|Towboats line the shore near Cairo, Illinois, where the Ohio|
flows into the Mississippi. (Photo by Chris Kenning, USA Today)
How far the river will drop is uncertain, but "Mississippi water levels have been falling since June. The Ohio River, which usually has more volume than the Mississippi at their confluence, "dropped almost 10 feet in the last two weeks of August. Levels are predicted to fall farther in the coming weeks," Kenning writes. Margy Eckelkamp of Farm Journal reports, "Most notably, fewer barges are being connected to form a single unit. And barges are being loaded to lighter weight." Soy Transportation Coalition Executive Director Mike Steenhoek told Eckelkamp: "When you start diminishing both the depths that barges can sink to and the number of barges you can put together, that changes the economics of barge transportation, which certainly impacts our competitiveness. . . . It's a movie sequel that none of us wanted to watch."
"With 61% of the Midwest classified as abnormally dry or in drought as of late August, most of the Mississippi is expected to face low water in September that will most likely affect industry and navigation, according to the National Integrated Drought Information System," Kenning reports. "That's worrying farmers who ship grains such as soybeans on the river to New Orleans and, from there, around the globe – relying on lower costs that help keep it competitive for the global export market. They fear another year of backups and spiking costs that eat into profits."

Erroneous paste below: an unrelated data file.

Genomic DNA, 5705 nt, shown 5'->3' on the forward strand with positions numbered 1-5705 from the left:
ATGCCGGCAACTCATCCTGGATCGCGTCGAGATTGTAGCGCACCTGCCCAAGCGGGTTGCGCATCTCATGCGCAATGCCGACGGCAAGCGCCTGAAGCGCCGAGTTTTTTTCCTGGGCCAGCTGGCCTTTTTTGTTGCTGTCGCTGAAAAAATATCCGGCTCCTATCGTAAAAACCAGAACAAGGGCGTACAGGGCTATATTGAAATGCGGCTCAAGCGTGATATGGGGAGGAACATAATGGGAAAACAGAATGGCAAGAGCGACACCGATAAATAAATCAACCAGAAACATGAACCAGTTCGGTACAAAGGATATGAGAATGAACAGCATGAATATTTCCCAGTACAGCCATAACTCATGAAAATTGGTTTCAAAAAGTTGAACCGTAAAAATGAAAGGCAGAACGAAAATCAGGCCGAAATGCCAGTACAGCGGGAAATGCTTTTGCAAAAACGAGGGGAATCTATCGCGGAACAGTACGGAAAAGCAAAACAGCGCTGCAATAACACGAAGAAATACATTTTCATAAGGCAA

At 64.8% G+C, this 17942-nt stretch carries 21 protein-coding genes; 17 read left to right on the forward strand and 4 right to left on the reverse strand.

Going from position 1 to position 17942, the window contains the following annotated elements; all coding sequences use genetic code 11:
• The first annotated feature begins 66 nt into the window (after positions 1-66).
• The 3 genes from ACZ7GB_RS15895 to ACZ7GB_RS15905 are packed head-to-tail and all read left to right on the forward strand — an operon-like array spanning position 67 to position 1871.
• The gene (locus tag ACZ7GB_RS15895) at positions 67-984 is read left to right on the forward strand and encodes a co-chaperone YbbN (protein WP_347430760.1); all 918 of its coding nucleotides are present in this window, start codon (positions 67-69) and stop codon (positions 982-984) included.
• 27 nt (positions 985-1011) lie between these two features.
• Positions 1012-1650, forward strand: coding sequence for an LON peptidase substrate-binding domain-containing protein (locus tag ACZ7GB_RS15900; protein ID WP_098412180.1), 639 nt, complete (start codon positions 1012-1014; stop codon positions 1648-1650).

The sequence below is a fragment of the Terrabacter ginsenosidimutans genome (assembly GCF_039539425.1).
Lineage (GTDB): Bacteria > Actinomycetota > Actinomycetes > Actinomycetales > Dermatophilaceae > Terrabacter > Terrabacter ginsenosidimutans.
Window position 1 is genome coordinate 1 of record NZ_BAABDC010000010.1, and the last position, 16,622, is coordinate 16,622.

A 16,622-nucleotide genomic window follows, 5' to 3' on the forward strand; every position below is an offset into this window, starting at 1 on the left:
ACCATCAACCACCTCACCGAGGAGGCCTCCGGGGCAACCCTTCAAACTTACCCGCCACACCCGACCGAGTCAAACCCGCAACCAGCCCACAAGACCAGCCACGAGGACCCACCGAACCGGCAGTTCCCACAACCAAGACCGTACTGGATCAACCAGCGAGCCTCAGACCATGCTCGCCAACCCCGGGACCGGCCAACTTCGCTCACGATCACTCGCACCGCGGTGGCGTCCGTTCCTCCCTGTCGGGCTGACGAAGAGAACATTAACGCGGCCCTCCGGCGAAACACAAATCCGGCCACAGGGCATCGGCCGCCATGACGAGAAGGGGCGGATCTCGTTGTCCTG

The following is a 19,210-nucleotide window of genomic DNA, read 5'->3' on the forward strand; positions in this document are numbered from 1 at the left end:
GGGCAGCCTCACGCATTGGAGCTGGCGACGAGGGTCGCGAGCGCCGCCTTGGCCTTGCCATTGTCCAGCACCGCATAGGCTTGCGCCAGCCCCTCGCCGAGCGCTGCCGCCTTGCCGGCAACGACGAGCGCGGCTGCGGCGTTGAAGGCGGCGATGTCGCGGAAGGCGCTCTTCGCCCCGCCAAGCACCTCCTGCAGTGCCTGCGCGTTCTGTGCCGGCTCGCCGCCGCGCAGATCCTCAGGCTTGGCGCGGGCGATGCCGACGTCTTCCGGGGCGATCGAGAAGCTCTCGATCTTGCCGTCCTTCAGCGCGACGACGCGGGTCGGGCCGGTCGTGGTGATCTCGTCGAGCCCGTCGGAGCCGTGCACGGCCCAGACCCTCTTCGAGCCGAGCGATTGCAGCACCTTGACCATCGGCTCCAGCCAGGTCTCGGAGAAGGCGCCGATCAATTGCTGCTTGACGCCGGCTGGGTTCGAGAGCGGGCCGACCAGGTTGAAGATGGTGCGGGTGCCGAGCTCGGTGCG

The forecast doesn't look hopeful. David Welch, a National Weather Service hydrologist at the Lower Mississippi River Forecast Center, told Kenning, "Right now, there's no rainfall in sight that will turn things around." Kenning notes that nearly 60% of U.S. grain exports use barges, which are "less expensive than trains, can each carry 70 semi-trucks worth of grain. Industry officials said it's a key reason U.S. soybeans are globally competitive. Last year, stymied barge traffic meant nearby granaries filled up, leaving some farmers scrambling for more expensive or distant storage options."